Just read a headline and part of a story that says Tennessee schools are “short” at least $1.5 billion. Brings to mind my oft-thought comment that area schools are funded relatively well.
The key is “relative” and it can be turned every which way.
The Barrow County schools have a budget of about $137 million. That should be enough for anyone, right? But educators there quickly point to the per pupil spending by the district and the small size of the central office.
Barrow’s per pupil spending is considerably less than the state average, much less compared to other school districts. Anyone with a modicum of knowledge would point out that districts in big cities spend a lot more than Barrow.
Similarly, Jackson County schools have per pupil spending much higher than its compatriots — Jefferson and Commerce city schools. But Jackson County spending is lower than the state average (Georgia has a few districts that spend thousands per pupil more than anyone in our area.)
According to the 2017 Survey of School System Finances, Georgia’s “average” per pupil spending pales next to large districts either in or near large cities. Of course, the cost of everything is lower around here also.
To consider the main item that is discussed about school funding — teacher salaries — I’m one of those who believe teachers are underpaid. But teachers with experience, say a decade or more, and a master’s degree, make $50,000-$60,000 in our schools. That is about an “average” salary for the market.
(For those on the lower side of those numbers, it seems like pretty good pay.)
Go spend a week in a classroom. See if that changes your mind. I’ve told several folks in the past year that I would kill students in a class if I had to deal with them daily. It requires a bunch of energy and lots of ideas to hold the attention of kids.
Granted, not every teacher is excellent. No field has only the best people — but those that pay exceptionally well do better than most, I would guess. (Having said that, I have known some lawyers who I wondered how they ever passed the bar to practice.)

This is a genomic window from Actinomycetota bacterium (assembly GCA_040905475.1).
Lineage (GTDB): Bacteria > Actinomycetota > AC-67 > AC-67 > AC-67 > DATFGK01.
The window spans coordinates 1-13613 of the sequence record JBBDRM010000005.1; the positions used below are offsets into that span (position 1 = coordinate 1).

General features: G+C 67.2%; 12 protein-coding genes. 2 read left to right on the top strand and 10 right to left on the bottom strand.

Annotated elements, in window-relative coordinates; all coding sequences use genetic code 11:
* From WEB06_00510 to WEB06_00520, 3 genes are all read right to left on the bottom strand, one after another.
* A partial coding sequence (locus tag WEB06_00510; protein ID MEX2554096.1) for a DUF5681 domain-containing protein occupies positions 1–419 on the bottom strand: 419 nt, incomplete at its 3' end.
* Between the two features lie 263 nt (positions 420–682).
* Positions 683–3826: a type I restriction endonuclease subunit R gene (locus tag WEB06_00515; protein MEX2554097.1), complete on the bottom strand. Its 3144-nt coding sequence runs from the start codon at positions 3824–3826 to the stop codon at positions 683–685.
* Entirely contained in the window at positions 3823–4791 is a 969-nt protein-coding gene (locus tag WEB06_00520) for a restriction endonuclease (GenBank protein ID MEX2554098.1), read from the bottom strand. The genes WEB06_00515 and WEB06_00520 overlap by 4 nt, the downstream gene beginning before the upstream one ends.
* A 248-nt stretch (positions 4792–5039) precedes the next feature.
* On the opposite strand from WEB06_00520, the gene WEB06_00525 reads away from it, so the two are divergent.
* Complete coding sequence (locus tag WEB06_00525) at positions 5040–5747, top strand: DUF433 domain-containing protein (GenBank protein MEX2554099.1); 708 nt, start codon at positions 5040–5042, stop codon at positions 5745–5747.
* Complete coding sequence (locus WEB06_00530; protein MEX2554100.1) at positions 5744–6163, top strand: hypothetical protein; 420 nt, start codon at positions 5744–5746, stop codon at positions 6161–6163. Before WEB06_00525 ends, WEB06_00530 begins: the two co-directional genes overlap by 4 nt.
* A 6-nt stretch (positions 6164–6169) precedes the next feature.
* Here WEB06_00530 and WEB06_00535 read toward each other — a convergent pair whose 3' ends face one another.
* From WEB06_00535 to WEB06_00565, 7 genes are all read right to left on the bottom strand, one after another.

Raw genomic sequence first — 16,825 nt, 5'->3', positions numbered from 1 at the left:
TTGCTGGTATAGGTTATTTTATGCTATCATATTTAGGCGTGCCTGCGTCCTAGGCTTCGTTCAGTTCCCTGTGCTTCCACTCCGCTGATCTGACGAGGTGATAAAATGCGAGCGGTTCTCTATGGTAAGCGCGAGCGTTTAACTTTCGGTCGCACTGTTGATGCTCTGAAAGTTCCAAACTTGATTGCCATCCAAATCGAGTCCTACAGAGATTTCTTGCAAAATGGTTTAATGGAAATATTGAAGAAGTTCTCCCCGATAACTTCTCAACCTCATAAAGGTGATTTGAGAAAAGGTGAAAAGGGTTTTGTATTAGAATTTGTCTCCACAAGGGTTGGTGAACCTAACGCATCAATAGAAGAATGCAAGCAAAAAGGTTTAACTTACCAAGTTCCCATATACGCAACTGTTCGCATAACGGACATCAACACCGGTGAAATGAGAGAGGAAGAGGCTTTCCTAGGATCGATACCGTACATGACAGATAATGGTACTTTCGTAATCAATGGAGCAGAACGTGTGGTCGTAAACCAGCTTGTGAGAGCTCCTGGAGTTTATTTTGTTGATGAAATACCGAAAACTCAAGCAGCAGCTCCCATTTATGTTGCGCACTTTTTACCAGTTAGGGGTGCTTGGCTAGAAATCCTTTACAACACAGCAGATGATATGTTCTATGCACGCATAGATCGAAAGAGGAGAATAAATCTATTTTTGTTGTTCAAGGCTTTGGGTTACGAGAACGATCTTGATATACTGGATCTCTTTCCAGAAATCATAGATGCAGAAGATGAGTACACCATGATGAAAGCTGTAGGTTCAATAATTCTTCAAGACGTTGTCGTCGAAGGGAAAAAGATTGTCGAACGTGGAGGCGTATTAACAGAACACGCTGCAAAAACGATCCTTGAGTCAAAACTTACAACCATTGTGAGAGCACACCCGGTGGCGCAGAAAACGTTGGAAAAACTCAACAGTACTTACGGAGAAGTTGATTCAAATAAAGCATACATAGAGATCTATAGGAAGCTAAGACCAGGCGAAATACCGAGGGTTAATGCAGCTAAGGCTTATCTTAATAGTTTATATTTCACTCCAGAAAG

I should say somewhere that about 85 percent of any school budget goes to salaries and benefits. That doesn’t leave much for everything else.
In Georgia, Gwinnett County is often touted as “best” and “worst.” The county has the largest school system in the state. Its high schools are among the largest in the state. The schools offer the most classes and the most difficult classes — partly because enough kids are there to justify them. Average household income also is among the highest in the state — its residents make money.
Getting back to the local area, Barrow and Jackson counties have relatively large school systems. Banks and Madison counties don’t, along with Commerce and Jefferson.
State folks will tell you, quickly, that Georgia spends more than half its budget on education. But that usually includes colleges, not just K-12 schools. Even without that, schools get the most money in the state budget (in the high 40s as a percentage).
But only in the last two or three years has the state “fully funded” its formula for providing state money to schools — which has not been revised in more than 30 years. Teachers probably will get the rest of their $5,000 pay raise in the next budget, thanks to Gov. Brian Kemp, but transportation of students continues to get little state money. For places like Hall, Barrow and Jackson counties, that is a large chunk of local money.
For every statistic, I can cite to show the schools are well-funded, another stat can be cited to show they are not.
The best comparisons, likely, are per pupil. Those can show fair comparisons between large and small districts. Still, economy of scale is a factor. Large districts have more need to have large selections of classes, some would say. Buying large amounts for food or technology might get better prices from some companies.
Superintendents always point to parents’ incomes and levels of education as the best way to pinpoint the “best” schools. They have a valid point.
Perhaps the “worst” schools should get the biggest chunk of money for their systems, but try telling that to wealthy areas that have people with healthy respect for education and money to back their beliefs.